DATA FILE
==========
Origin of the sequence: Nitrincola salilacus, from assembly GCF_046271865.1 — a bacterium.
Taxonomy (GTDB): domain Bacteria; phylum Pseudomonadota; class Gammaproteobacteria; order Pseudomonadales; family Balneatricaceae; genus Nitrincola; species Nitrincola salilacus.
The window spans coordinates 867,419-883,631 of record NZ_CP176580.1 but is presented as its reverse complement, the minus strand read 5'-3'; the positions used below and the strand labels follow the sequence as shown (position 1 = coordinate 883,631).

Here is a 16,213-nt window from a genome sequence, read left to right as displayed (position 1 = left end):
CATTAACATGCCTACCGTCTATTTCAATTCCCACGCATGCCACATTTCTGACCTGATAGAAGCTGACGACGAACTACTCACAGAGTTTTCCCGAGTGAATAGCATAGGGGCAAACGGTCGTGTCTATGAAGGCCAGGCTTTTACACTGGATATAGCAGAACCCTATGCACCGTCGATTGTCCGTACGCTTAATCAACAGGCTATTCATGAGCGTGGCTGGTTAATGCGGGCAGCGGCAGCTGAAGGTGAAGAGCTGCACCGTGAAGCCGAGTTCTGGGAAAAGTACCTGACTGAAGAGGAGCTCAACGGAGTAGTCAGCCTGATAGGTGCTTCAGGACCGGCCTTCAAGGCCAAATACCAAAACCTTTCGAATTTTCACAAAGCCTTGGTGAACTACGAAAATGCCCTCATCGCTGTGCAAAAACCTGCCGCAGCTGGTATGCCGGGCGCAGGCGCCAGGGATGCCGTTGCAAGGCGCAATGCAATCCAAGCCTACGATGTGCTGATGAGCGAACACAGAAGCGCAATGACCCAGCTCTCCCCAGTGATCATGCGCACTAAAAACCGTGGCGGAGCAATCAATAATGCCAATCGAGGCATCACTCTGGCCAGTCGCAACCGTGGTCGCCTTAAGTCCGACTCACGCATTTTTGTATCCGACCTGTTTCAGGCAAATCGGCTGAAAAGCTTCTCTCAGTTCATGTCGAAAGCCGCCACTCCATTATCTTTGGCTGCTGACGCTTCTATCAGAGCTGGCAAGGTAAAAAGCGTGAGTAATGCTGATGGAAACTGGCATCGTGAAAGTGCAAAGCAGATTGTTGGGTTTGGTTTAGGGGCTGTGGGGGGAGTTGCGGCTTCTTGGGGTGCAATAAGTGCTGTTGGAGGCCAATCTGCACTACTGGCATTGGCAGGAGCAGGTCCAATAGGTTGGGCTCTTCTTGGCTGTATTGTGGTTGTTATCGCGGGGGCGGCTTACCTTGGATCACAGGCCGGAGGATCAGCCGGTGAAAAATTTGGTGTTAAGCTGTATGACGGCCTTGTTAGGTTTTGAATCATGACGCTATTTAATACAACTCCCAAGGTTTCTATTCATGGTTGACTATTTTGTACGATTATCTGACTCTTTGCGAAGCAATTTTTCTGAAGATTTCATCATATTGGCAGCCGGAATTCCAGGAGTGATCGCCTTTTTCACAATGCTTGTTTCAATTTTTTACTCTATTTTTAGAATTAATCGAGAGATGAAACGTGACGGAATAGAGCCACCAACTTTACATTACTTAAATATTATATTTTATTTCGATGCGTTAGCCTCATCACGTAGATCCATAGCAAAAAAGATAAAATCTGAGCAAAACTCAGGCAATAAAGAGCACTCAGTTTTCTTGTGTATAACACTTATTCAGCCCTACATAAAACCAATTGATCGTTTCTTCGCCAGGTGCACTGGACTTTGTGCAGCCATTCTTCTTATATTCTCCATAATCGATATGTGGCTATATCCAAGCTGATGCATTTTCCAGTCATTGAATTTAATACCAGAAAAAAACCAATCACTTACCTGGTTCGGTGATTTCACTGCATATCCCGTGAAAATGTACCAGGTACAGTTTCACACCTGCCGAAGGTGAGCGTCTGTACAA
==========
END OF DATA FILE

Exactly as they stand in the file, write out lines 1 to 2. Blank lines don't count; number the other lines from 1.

Origin of the sequence: Nitrincola salilacus, from assembly GCF_046271865.1 — a bacterium.
Taxonomy (GTDB): domain Bacteria; phylum Pseudomonadota; class Gammaproteobacteria; order Pseudomonadales; family Balneatricaceae; genus Nitrincola; species Nitrincola salilacus.